The head mouse is an input device that can be used by an individual with little or no arm movement.  The camera sits on top of your computer and follows a small shiny sticker that is placed on the forehead or a baseball cap of the user, moving the pointer.  

Essentially, the user moves his head, the pointer follows.  

How does the person click?

There two most common ways for clicking is either by switch use or dwell click software.  Many of the head mice on the market have ports for a switch to be plugged in.  The switch can be positioned or mounted to the area that is strongest.  This could be a finger, foot, elbow, etc.  The switches vary in size and amount of pressure that is required.

Another way to click is through dwell click software.  Dwell click software eliminated the need for a physical click.  This would be important for an individual that is unable to press the button due to pain, arthritis, stroke, spinal cord injury, just to name a few.

The user would move the pointer over the area they want clicked.  A pre-set time (which can be adjusted for the person) will be established, which can vary from .25 seconds to longer.  After the pointer is held there for the established time, the software will click for the user.  Many features can be adjusted with such software.  This can include the sensitivity or feedback for the dwell feature.    Not only can this software be used with a head mouse for clicking but with a conventional mouse if the user can move it but is unable to perform clicking.

Always keep in mind, there is never one way to use a mouse or access a computer.  The most important thing is to trial as many options as possible to see what is the best person for the user.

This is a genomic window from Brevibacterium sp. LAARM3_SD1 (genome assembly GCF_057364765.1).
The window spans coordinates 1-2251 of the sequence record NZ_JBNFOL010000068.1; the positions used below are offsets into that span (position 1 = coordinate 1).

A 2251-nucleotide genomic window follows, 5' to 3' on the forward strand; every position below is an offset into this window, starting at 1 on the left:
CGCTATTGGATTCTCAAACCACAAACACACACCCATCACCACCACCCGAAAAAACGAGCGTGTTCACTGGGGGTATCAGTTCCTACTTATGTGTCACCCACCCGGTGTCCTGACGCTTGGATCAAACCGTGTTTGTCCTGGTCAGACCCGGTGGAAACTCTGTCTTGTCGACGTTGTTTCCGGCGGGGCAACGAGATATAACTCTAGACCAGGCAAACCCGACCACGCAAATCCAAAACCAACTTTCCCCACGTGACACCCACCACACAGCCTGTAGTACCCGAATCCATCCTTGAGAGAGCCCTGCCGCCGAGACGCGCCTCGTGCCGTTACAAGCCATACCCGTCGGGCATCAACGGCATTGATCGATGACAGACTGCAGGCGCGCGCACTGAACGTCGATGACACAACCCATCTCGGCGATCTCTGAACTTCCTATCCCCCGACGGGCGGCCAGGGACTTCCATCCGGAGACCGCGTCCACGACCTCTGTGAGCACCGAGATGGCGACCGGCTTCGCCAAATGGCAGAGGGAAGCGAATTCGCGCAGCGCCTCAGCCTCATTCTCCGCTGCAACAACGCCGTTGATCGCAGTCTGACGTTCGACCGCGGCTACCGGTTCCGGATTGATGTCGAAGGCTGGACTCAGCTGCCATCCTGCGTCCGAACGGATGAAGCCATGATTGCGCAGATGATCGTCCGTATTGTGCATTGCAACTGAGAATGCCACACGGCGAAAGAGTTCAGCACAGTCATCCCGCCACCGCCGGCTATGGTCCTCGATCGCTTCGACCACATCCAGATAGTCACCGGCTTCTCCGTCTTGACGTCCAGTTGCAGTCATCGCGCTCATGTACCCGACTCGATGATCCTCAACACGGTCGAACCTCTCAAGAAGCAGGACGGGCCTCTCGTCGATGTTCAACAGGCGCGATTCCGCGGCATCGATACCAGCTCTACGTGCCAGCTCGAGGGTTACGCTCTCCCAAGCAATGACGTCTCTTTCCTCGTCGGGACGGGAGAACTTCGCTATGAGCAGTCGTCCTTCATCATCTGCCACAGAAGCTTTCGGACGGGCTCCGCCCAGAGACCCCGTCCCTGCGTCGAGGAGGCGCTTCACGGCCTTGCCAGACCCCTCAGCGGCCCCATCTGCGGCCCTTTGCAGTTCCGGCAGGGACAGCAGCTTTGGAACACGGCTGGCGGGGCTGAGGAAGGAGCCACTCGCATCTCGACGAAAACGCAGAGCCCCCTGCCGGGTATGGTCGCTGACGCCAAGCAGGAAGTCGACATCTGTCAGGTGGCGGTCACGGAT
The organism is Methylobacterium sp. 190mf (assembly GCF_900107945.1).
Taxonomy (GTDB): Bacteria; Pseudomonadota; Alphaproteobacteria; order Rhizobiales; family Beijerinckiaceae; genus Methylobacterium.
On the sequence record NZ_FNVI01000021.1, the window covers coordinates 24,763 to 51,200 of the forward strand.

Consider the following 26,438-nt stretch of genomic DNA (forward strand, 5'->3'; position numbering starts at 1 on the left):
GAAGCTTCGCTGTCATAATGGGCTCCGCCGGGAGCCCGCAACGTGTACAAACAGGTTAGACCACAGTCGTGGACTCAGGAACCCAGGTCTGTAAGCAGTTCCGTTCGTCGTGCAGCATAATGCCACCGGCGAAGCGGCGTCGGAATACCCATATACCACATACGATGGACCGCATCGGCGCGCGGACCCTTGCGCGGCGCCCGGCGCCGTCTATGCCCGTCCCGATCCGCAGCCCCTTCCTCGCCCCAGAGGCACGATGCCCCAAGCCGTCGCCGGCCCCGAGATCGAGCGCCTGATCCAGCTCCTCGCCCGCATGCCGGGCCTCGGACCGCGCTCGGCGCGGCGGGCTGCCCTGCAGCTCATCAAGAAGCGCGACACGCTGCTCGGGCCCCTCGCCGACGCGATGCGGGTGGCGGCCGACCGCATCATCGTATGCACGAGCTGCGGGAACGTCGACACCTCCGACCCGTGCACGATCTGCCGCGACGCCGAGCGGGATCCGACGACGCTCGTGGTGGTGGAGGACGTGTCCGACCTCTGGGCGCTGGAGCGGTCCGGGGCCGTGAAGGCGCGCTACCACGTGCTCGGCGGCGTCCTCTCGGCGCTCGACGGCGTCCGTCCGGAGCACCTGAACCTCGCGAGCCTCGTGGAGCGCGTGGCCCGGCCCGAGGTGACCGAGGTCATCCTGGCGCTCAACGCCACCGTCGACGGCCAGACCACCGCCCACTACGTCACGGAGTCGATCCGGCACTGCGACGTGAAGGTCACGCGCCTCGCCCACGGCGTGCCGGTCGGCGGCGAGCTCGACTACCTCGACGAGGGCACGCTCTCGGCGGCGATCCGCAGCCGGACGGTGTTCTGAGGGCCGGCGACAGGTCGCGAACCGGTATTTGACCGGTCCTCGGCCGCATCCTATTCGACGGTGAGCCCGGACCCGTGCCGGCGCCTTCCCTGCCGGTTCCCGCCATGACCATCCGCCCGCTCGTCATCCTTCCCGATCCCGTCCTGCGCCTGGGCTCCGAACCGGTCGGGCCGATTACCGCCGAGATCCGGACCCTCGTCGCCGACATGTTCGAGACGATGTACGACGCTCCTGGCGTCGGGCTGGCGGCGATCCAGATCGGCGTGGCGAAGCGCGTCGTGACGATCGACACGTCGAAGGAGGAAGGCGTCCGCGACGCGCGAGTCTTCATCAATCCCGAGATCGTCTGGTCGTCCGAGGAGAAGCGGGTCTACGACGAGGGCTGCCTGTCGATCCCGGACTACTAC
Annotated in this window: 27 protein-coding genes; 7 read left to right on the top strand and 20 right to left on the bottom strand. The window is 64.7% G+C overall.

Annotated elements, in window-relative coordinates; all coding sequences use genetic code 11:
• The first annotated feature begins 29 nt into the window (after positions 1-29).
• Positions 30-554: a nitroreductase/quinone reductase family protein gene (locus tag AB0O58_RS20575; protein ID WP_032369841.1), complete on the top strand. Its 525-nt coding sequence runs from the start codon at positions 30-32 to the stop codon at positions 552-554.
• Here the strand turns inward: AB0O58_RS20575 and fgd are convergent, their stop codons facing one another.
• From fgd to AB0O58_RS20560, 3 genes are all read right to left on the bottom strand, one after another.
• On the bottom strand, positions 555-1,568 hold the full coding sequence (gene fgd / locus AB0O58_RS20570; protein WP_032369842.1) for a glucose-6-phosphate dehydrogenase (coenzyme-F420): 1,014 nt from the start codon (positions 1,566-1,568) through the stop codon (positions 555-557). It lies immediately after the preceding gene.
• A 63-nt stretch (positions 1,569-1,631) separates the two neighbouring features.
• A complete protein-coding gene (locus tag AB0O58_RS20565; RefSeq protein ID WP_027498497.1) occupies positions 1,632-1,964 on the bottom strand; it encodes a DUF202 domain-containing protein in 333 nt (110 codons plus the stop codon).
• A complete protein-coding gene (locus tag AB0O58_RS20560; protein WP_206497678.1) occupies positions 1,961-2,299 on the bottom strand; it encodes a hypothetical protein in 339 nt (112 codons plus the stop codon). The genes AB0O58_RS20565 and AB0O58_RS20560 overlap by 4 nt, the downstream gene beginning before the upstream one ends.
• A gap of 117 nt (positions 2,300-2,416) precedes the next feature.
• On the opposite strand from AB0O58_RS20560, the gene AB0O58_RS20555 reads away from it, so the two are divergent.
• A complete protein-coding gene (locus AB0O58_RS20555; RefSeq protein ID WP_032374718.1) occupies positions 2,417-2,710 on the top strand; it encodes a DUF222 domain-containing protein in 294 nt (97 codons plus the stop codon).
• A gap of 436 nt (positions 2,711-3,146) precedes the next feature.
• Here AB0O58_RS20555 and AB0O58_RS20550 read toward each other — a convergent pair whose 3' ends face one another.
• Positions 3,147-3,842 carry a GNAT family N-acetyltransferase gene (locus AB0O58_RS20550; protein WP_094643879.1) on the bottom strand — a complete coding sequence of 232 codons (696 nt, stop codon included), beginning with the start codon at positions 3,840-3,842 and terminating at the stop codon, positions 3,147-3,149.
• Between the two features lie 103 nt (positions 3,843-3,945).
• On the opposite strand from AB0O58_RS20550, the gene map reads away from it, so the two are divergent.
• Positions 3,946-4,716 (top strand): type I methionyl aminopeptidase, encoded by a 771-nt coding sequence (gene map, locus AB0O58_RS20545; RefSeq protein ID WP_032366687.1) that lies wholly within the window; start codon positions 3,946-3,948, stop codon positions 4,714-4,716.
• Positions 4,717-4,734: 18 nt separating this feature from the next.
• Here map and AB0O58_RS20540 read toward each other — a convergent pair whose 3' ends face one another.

Saturday, March 10, 2012

Cell Phone Adaptability

Often, when people think about cell phone accessibility, they think that if the phone has voice activation or recognition features, then its accessible.  Unfortunately, often a small button is required to initiate these voice features.  What is the user to do if they cannot access this button?

Switch Accessibility:

Through various hardware options, a switch can be added to a bluetooth for access.

The picture above shows an example of a switch adapted bluetooth.  Any ability switch can be plugged into the switch port.  The user would then access the switch (with the strongest area of their body) to answer a call, hang up a call, or dial (using the voice commands).  This eliminates the need to hit the small bluetooth button for voice command use.  It can also work fairly well with the Siri features of the iPhone 4S, for writing text messages and emails.

Voice Activation:

There are options with hardware that will enable full voice activation, without the requirement of pressing buttons.  

Through the use of voice commands, the user can dial and answer calls.  This device is a speakerphone which would limit the privacy for the user but still can enable independence.  The original intent for this device was for hands free calling when in a car but it can be adaptable for many individuals.

The thing to remember about all voice activated devices that they can never be 100% accurate.  These are devices, not people.  They cannot interpret what the user means if they say the wrong word or name.  Furthermore, if there is background noise it can affect the accuracy of the device.  

These devices can be very important to facilitate independence for individuals with varying disabilities.